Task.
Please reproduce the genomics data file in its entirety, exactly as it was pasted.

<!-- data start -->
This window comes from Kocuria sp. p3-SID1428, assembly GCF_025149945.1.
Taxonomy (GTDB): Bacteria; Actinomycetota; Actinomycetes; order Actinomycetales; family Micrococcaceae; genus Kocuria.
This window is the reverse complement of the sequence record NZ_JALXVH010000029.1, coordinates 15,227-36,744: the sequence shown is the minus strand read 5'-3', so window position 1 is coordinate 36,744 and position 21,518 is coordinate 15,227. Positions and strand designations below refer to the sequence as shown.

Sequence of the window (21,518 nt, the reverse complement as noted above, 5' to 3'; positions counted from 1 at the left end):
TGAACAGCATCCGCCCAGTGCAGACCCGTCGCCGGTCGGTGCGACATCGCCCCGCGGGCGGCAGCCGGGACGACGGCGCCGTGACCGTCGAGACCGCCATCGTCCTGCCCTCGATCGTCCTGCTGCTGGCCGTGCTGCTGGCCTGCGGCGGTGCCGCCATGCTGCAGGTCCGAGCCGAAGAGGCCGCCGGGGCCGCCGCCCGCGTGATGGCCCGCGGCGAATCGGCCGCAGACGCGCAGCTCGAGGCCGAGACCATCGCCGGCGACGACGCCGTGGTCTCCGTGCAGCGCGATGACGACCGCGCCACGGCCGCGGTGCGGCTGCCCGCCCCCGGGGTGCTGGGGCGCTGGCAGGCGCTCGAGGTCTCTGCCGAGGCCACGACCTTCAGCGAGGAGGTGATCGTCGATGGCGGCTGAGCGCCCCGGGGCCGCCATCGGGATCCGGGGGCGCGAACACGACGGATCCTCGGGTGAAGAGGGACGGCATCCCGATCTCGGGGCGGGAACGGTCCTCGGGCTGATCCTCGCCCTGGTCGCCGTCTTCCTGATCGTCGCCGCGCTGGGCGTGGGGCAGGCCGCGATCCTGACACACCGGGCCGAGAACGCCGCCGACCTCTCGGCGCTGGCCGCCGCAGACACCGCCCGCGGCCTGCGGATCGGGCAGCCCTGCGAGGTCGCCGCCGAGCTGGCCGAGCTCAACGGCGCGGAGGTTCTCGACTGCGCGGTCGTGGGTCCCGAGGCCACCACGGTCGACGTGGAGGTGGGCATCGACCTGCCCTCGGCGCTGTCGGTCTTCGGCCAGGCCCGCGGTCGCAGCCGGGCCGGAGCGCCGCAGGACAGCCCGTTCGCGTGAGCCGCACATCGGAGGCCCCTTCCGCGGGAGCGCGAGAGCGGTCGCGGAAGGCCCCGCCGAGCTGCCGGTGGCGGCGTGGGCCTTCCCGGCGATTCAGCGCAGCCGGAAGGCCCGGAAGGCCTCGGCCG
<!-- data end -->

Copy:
This window comes from Kocuria sp. p3-SID1428, assembly GCF_025149945.1.
Taxonomy (GTDB): Bacteria; Actinomycetota; Actinomycetes; order Actinomycetales; family Micrococcaceae; genus Kocuria.
This window is the reverse complement of the sequence record NZ_JALXVH010000029.1, coordinates 15,227-36,744: the sequence shown is the minus strand read 5'-3', so window position 1 is coordinate 36,744 and position 21,518 is coordinate 15,227. Positions and strand designations below refer to the sequence as shown.

Sequence of the window (21,518 nt, the reverse complement as noted above, 5' to 3'; positions counted from 1 at the left end):
TGAACAGCATCCGCCCAGTGCAGACCCGTCGCCGGTCGGTGCGACATCGCCCCGCGGGCGGCAGCCGGGACGACGGCGCCGTGACCGTCGAGACCGCCATCGTCCTGCCCTCGATCGTCCTGCTGCTGGCCGTGCTGCTGGCCTGCGGCGGTGCCGCCATGCTGCAGGTCCGAGCCGAAGAGGCCGCCGGGGCCGCCGCCCGCGTGATGGCCCGCGGCGAATCGGCCGCAGACGCGCAGCTCGAGGCCGAGACCATCGCCGGCGACGACGCCGTGGTCTCCGTGCAGCGCGATGACGACCGCGCCACGGCCGCGGTGCGGCTGCCCGCCCCCGGGGTGCTGGGGCGCTGGCAGGCGCTCGAGGTCTCTGCCGAGGCCACGACCTTCAGCGAGGAGGTGATCGTCGATGGCGGCTGAGCGCCCCGGGGCCGCCATCGGGATCCGGGGGCGCGAACACGACGGATCCTCGGGTGAAGAGGGACGGCATCCCGATCTCGGGGCGGGAACGGTCCTCGGGCTGATCCTCGCCCTGGTCGCCGTCTTCCTGATCGTCGCCGCGCTGGGCGTGGGGCAGGCCGCGATCCTGACACACCGGGCCGAGAACGCCGCCGACCTCTCGGCGCTGGCCGCCGCAGACACCGCCCGCGGCCTGCGGATCGGGCAGCCCTGCGAGGTCGCCGCCGAGCTGGCCGAGCTCAACGGCGCGGAGGTTCTCGACTGCGCGGTCGTGGGTCCCGAGGCCACCACGGTCGACGTGGAGGTGGGCATCGACCTGCCCTCGGCGCTGTCGGTCTTCGGCCAGGCCCGCGGTCGCAGCCGGGCCGGAGCGCCGCAGGACAGCCCGTTCGCGTGAGCCGCACATCGGAGGCCCCTTCCGCGGGAGCGCGAGAGCGGTCGCGGAAGGCCCCGCCGAGCTGCCGGTGGCGGCGTGGGCCTTCCCGGCGATTCAGCGCAGCCGGAAGGCCCGGAAGGCCTCGGCCG